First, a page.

FILM / John Lyttle on cinema

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Indy Lifestyle Online
Why does Richard Gere think he's so bloody adorable? He does you know. Whether he's snapping the lid of a jewellery case onto Julia Roberts's gloved hand in Pretty Woman (funny guy]) or posing full frontal in American Gigolo or dancing into Jersualem wearing Pampers in King David, Gere thinks he's the bee's knees, ankles and bicycle clips. His whole demeanour cries out: I am more than a pretty face. I have feelings too and things to say. Behind my Dulux-white smile lies a sensitive, tormented man (cue that moody close-up) and you should love me, body and soul.

The forthcoming Mr Jones (right) couldn't make the message clearer. He's supposed to be playing a manic-depressive but he's just Richard Gere exploring the depths - well, the shallows - of his image (the exploration of image is sometimes known as narcissism). Here's Richard as we foolish creatures want him: up, up and away, kidding around, flashing the grin, wooing the ladies, spending money like its going out of fashion, interrupting an orchestra so he can puckishly conduct.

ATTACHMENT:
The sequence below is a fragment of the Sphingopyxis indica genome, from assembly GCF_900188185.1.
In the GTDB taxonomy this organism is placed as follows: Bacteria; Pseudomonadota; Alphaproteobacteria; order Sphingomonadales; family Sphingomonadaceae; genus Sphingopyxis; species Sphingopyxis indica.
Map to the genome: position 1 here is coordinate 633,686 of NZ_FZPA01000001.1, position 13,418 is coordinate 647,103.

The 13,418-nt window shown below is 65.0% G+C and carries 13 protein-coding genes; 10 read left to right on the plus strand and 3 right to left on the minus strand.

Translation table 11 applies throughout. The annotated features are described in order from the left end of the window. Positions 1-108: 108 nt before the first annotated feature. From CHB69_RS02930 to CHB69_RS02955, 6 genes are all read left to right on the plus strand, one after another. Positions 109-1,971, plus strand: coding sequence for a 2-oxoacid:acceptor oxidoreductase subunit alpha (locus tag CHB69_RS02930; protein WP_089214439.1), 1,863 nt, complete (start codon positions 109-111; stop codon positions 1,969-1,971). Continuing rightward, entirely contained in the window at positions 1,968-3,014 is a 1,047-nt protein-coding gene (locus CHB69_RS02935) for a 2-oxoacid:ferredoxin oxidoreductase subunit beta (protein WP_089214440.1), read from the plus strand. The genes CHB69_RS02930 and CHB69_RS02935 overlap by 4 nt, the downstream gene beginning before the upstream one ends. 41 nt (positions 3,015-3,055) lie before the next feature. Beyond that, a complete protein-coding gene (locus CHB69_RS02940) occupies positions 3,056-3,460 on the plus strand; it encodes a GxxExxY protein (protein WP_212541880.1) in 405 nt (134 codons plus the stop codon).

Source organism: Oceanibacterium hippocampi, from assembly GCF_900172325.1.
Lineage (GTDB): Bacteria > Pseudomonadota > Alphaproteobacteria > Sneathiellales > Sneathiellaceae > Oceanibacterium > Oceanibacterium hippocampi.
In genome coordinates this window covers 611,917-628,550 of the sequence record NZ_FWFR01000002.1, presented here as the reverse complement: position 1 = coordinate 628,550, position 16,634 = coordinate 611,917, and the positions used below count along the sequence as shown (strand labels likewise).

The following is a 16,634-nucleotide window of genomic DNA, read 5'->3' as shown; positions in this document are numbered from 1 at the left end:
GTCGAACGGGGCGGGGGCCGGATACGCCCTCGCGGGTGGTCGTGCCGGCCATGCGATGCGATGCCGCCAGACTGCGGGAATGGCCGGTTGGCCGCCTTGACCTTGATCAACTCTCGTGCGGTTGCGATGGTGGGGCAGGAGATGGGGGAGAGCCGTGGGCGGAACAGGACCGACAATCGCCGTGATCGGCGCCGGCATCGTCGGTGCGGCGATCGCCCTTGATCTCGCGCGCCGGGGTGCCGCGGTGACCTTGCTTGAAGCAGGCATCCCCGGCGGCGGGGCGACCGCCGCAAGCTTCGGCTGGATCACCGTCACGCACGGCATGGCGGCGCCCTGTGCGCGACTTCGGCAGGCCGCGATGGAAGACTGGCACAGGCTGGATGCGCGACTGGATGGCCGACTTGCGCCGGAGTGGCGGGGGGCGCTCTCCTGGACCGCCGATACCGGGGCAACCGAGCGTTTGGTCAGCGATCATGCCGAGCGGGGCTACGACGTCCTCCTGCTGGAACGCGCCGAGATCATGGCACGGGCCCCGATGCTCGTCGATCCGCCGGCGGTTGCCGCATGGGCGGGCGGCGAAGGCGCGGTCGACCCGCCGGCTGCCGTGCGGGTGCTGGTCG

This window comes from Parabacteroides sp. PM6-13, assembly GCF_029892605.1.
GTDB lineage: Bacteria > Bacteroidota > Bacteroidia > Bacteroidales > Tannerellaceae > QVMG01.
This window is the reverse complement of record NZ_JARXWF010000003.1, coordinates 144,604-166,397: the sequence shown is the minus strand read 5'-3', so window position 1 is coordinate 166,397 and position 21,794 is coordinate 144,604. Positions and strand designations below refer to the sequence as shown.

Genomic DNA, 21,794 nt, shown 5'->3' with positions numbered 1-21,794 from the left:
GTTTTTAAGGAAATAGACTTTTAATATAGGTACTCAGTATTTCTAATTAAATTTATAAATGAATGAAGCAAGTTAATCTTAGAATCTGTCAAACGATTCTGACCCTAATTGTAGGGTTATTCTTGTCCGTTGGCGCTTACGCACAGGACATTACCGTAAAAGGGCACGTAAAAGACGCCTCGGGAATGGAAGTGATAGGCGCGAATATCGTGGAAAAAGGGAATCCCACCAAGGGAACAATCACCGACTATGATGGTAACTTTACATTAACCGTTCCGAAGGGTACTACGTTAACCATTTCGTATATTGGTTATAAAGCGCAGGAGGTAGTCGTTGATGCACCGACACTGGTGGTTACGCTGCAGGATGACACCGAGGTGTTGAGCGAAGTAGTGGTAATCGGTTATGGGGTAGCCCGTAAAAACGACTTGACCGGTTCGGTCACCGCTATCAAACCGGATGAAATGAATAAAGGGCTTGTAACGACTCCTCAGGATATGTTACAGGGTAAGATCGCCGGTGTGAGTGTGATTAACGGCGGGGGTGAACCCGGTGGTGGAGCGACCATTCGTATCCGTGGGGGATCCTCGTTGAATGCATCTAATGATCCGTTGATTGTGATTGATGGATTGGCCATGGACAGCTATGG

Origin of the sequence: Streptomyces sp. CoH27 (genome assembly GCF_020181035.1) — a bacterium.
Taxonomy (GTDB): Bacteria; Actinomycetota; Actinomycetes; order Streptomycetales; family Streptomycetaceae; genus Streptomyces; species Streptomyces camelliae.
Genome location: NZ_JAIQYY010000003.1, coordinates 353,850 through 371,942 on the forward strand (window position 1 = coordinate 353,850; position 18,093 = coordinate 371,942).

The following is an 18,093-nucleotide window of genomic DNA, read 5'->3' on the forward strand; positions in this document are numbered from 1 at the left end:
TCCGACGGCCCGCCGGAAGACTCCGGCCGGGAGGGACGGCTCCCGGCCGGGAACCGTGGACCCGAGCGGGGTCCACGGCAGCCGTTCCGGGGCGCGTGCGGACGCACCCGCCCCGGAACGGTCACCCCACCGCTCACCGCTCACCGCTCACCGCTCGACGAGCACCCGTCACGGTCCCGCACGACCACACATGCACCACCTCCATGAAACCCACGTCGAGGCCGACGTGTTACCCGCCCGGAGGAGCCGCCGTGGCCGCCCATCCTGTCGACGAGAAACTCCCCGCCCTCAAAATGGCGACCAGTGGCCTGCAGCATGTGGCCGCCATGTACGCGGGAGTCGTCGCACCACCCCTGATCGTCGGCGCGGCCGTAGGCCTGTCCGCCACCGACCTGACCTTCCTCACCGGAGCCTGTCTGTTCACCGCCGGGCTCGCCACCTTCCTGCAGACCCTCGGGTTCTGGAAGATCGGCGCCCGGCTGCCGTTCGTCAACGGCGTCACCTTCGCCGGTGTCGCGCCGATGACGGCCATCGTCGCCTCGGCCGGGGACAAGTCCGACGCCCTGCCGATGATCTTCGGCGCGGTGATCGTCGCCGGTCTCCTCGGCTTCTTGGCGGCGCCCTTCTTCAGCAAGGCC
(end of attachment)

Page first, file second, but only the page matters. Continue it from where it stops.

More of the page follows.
But is this the 'real' Richard? No. As the movie unreels (unravels, actually) we are privileged to know the man inside. Weeping gently on his first stay in Lena Olin's mental hospital, unafraid to struggle with his demons, walking the streets in pain, feeling betrayed when Olin digs into his past without permission. . . this, the film covertly suggests, is the face behind the PR gloss, the intuitive soul who is pally with the Dalai Lama. Surely his other persona deserves a new name, a name different from the product we call Richard Gere. Surely we should call this person. . . Dick?

(Photograph omitted)

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